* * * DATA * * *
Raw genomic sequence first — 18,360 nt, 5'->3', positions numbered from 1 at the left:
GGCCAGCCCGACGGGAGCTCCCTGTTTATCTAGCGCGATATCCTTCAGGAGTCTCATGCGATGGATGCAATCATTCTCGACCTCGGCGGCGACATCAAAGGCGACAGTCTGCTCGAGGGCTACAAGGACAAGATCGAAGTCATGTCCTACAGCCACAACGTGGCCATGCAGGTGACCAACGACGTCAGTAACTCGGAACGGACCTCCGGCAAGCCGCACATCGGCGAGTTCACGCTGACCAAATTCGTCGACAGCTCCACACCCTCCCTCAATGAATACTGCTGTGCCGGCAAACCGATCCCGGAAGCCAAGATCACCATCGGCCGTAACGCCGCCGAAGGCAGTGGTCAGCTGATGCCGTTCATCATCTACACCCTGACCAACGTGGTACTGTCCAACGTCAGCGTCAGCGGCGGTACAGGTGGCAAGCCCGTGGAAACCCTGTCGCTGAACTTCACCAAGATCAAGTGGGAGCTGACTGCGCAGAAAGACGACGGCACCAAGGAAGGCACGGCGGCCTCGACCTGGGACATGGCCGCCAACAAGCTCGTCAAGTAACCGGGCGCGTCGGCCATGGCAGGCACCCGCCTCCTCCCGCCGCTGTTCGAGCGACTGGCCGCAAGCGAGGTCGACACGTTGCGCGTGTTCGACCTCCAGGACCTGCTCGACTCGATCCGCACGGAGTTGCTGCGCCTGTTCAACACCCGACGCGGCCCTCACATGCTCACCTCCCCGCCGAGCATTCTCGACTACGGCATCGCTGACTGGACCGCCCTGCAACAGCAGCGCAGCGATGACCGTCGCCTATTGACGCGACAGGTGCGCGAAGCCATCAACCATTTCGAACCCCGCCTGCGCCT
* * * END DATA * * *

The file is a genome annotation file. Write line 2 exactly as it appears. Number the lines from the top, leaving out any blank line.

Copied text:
GGCCAGCCCGACGGGAGCTCCCTGTTTATCTAGCGCGATATCCTTCAGGAGTCTCATGCGATGGATGCAATCATTCTCGACCTCGGCGGCGACATCAAAGGCGACAGTCTGCTCGAGGGCTACAAGGACAAGATCGAAGTCATGTCCTACAGCCACAACGTGGCCATGCAGGTGACCAACGACGTCAGTAACTCGGAACGGACCTCCGGCAAGCCGCACATCGGCGAGTTCACGCTGACCAAATTCGTCGACAGCTCCACACCCTCCCTCAATGAATACTGCTGTGCCGGCAAACCGATCCCGGAAGCCAAGATCACCATCGGCCGTAACGCCGCCGAAGGCAGTGGTCAGCTGATGCCGTTCATCATCTACACCCTGACCAACGTGGTACTGTCCAACGTCAGCGTCAGCGGCGGTACAGGTGGCAAGCCCGTGGAAACCCTGTCGCTGAACTTCACCAAGATCAAGTGGGAGCTGACTGCGCAGAAAGACGACGGCACCAAGGAAGGCACGGCGGCCTCGACCTGGGACATGGCCGCCAACAAGCTCGTCAAGTAACCGGGCGCGTCGGCCATGGCAGGCACCCGCCTCCTCCCGCCGCTGTTCGAGCGACTGGCCGCAAGCGAGGTCGACACGTTGCGCGTGTTCGACCTCCAGGACCTGCTCGACTCGATCCGCACGGAGTTGCTGCGCCTGTTCAACACCCGACGCGGCCCTCACATGCTCACCTCCCCGCCGAGCATTCTCGACTACGGCATCGCTGACTGGACCGCCCTGCAACAGCAGCGCAGCGATGACCGTCGCCTATTGACGCGACAGGTGCGCGAAGCCATCAACCATTTCGAACCCCGCCTGCGCCT